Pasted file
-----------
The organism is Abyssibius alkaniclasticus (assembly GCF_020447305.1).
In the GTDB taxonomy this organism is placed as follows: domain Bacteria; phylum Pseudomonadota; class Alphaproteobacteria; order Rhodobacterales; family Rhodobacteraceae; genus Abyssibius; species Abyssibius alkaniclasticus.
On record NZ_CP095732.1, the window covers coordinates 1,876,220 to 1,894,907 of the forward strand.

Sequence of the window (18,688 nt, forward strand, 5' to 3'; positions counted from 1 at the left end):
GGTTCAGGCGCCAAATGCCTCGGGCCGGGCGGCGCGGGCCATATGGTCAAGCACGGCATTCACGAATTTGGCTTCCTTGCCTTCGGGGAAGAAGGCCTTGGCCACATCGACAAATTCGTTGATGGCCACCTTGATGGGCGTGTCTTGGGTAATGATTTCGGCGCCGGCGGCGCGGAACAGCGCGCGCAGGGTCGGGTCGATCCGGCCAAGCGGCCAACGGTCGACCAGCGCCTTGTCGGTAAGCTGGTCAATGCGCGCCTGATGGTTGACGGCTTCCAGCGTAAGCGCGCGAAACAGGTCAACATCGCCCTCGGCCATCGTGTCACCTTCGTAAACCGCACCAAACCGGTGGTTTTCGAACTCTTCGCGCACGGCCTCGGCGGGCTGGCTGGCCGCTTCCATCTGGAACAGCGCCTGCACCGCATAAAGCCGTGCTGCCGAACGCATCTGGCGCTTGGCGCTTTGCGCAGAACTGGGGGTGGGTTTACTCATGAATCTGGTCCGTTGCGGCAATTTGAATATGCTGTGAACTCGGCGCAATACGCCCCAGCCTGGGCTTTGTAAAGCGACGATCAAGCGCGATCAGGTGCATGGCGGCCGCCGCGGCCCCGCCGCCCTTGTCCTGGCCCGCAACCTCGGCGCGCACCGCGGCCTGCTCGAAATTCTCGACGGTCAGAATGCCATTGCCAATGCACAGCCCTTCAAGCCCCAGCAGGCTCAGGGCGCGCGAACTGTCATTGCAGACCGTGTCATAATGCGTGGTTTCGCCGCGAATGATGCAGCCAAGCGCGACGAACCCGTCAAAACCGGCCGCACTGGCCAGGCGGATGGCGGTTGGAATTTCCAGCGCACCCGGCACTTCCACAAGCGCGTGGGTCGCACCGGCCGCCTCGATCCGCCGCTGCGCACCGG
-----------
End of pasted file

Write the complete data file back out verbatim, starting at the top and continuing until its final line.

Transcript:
The organism is Abyssibius alkaniclasticus (assembly GCF_020447305.1).
In the GTDB taxonomy this organism is placed as follows: domain Bacteria; phylum Pseudomonadota; class Alphaproteobacteria; order Rhodobacterales; family Rhodobacteraceae; genus Abyssibius; species Abyssibius alkaniclasticus.
On record NZ_CP095732.1, the window covers coordinates 1,876,220 to 1,894,907 of the forward strand.

Sequence of the window (18,688 nt, forward strand, 5' to 3'; positions counted from 1 at the left end):
GGTTCAGGCGCCAAATGCCTCGGGCCGGGCGGCGCGGGCCATATGGTCAAGCACGGCATTCACGAATTTGGCTTCCTTGCCTTCGGGGAAGAAGGCCTTGGCCACATCGACAAATTCGTTGATGGCCACCTTGATGGGCGTGTCTTGGGTAATGATTTCGGCGCCGGCGGCGCGGAACAGCGCGCGCAGGGTCGGGTCGATCCGGCCAAGCGGCCAACGGTCGACCAGCGCCTTGTCGGTAAGCTGGTCAATGCGCGCCTGATGGTTGACGGCTTCCAGCGTAAGCGCGCGAAACAGGTCAACATCGCCCTCGGCCATCGTGTCACCTTCGTAAACCGCACCAAACCGGTGGTTTTCGAACTCTTCGCGCACGGCCTCGGCGGGCTGGCTGGCCGCTTCCATCTGGAACAGCGCCTGCACCGCATAAAGCCGTGCTGCCGAACGCATCTGGCGCTTGGCGCTTTGCGCAGAACTGGGGGTGGGTTTACTCATGAATCTGGTCCGTTGCGGCAATTTGAATATGCTGTGAACTCGGCGCAATACGCCCCAGCCTGGGCTTTGTAAAGCGACGATCAAGCGCGATCAGGTGCATGGCGGCCGCCGCGGCCCCGCCGCCCTTGTCCTGGCCCGCAACCTCGGCGCGCACCGCGGCCTGCTCGAAATTCTCGACGGTCAGAATGCCATTGCCAATGCACAGCCCTTCAAGCCCCAGCAGGCTCAGGGCGCGCGAACTGTCATTGCAGACCGTGTCATAATGCGTGGTTTCGCCGCGAATGATGCAGCCAAGCGCGACGAACCCGTCAAAACCGGCCGCACTGGCCAGGCGGATGGCGGTTGGAATTTCCAGCGCACCCGGCACTTCCACAAGCGCGTGGGTCGCACCGGCCGCCTCGATCCGCCGCTGCGCACCGG